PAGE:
“Yes, I been thinking about that,” Bob said. “I don’t think it matters. It will just be another expense, and what’s done is done. It will either work, or it won’t.”

“You are right there,” I said. “But five years down the road, if another question pops up on one of her offspring, it might be good information to have.”

The histopath report showed extensive scarring in the oviduct. That was good news for Bob, even if the source of the scarring was unknown.


“Has it been two months since we did the surgery?” I asked Bob as he was running the heifer into the chute.

“She cycled only a few days after her surgery. There must have been some prostaglandin release with the surgery. Anyway, I bred her on that cycle, and she hasn’t cycled again. I am hoping you were correct in that educated guess. It’s been forty days since I bred her. I guess I might be a little anxious.”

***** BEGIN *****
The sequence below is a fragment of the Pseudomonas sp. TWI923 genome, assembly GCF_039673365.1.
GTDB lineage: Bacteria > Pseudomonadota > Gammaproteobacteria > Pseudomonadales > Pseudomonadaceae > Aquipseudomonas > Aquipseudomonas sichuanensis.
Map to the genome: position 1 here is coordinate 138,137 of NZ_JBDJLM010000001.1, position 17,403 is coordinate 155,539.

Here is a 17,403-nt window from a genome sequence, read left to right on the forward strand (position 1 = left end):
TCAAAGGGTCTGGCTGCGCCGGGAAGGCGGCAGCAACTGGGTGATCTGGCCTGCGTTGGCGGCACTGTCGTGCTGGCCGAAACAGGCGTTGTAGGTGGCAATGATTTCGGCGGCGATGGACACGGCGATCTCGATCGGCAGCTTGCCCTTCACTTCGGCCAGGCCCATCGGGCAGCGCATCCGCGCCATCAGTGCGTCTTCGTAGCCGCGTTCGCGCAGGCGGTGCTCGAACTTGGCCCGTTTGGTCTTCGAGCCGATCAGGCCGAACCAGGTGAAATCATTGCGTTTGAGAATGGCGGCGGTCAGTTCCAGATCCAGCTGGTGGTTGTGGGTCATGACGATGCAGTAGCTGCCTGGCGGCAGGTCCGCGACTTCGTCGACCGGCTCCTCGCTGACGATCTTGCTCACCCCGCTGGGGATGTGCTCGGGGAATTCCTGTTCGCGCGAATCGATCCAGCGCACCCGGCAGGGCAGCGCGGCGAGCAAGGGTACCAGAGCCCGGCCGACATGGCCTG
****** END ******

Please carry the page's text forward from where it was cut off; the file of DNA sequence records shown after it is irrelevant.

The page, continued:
We secured her in the chute and started a rectal exam. I carefully retracted the uterus and palpated the left ovary.

“She has a nice large CL on the left ovary. That is the first activity on that ovary that I have felt.”

“What about the pregnancy?” Bob asked impatiently.

I ran the length of the left uterine horn through my fingers. A forty-day amnion slipped through my fingers.

“Yep, right at forty days,” I said. “Looks like I don’t get fired this time.”

“I could have lived with an open heifer,” Bob said. “Your thought processes just sort of amaze me at times. I wonder how many heifers get sent down the road because they have a dominant ovary and an occluded oviduct?”

“This wouldn’t be a practical procedure on a commercial heifer. They have to fit in the producer’s program, or they go down the road. I would never recommend anything different.”


This heifer delivered a nice bull calf almost 8 months later. She remained a productive cow in Bob’s herd for many years.

Photo by Spence Selover from Pexels

Published by d.e.larsen.dvm

Country vet for over 40 years in Sweet Home Oregon. I graduated from Colorado State University in 1975. I practiced in Enumclaw Washington for a year and a half before moving to Sweet Home to start a practice.